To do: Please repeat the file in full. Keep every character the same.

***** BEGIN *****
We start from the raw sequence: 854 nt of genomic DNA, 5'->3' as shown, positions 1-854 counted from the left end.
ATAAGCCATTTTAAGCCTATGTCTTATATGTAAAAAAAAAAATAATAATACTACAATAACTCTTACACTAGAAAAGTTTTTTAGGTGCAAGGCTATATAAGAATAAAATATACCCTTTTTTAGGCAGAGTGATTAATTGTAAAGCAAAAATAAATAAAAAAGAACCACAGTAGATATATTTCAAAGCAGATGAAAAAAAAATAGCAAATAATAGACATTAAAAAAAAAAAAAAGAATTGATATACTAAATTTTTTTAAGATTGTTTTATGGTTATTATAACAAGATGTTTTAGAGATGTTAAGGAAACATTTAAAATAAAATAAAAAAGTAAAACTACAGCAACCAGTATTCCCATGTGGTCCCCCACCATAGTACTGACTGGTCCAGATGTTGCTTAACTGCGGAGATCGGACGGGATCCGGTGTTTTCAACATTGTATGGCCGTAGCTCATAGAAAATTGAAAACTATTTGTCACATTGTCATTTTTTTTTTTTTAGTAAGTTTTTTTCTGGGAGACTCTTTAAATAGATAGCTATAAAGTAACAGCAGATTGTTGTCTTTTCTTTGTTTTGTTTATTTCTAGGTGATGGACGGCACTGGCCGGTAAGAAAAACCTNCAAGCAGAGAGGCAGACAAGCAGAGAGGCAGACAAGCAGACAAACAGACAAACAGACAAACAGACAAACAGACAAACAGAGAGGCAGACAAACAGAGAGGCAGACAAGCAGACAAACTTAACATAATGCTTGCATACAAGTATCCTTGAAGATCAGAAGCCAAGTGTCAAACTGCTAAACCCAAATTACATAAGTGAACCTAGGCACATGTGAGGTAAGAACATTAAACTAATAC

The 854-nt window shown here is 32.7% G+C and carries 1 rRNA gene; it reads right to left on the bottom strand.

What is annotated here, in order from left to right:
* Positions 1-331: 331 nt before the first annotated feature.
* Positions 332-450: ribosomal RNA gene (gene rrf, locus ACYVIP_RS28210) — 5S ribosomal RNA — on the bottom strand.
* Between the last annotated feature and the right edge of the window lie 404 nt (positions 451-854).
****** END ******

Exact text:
We start from the raw sequence: 854 nt of genomic DNA, 5'->3' as shown, positions 1-854 counted from the left end.
ATAAGCCATTTTAAGCCTATGTCTTATATGTAAAAAAAAAAATAATAATACTACAATAACTCTTACACTAGAAAAGTTTTTTAGGTGCAAGGCTATATAAGAATAAAATATACCCTTTTTTAGGCAGAGTGATTAATTGTAAAGCAAAAATAAATAAAAAAGAACCACAGTAGATATATTTCAAAGCAGATGAAAAAAAAATAGCAAATAATAGACATTAAAAAAAAAAAAAAGAATTGATATACTAAATTTTTTTAAGATTGTTTTATGGTTATTATAACAAGATGTTTTAGAGATGTTAAGGAAACATTTAAAATAAAATAAAAAAGTAAAACTACAGCAACCAGTATTCCCATGTGGTCCCCCACCATAGTACTGACTGGTCCAGATGTTGCTTAACTGCGGAGATCGGACGGGATCCGGTGTTTTCAACATTGTATGGCCGTAGCTCATAGAAAATTGAAAACTATTTGTCACATTGTCATTTTTTTTTTTTTAGTAAGTTTTTTTCTGGGAGACTCTTTAAATAGATAGCTATAAAGTAACAGCAGATTGTTGTCTTTTCTTTGTTTTGTTTATTTCTAGGTGATGGACGGCACTGGCCGGTAAGAAAAACCTNCAAGCAGAGAGGCAGACAAGCAGAGAGGCAGACAAGCAGACAAACAGACAAACAGACAAACAGACAAACAGACAAACAGAGAGGCAGACAAACAGAGAGGCAGACAAGCAGACAAACTTAACATAATGCTTGCATACAAGTATCCTTGAAGATCAGAAGCCAAGTGTCAAACTGCTAAACCCAAATTACATAAGTGAACCTAGGCACATGTGAGGTAAGAACATTAAACTAATAC

The 854-nt window shown here is 32.7% G+C and carries 1 rRNA gene; it reads right to left on the bottom strand.

What is annotated here, in order from left to right:
* Positions 1-331: 331 nt before the first annotated feature.
* Positions 332-450: ribosomal RNA gene (gene rrf, locus ACYVIP_RS28210) — 5S ribosomal RNA — on the bottom strand.
* Between the last annotated feature and the right edge of the window lie 404 nt (positions 451-854).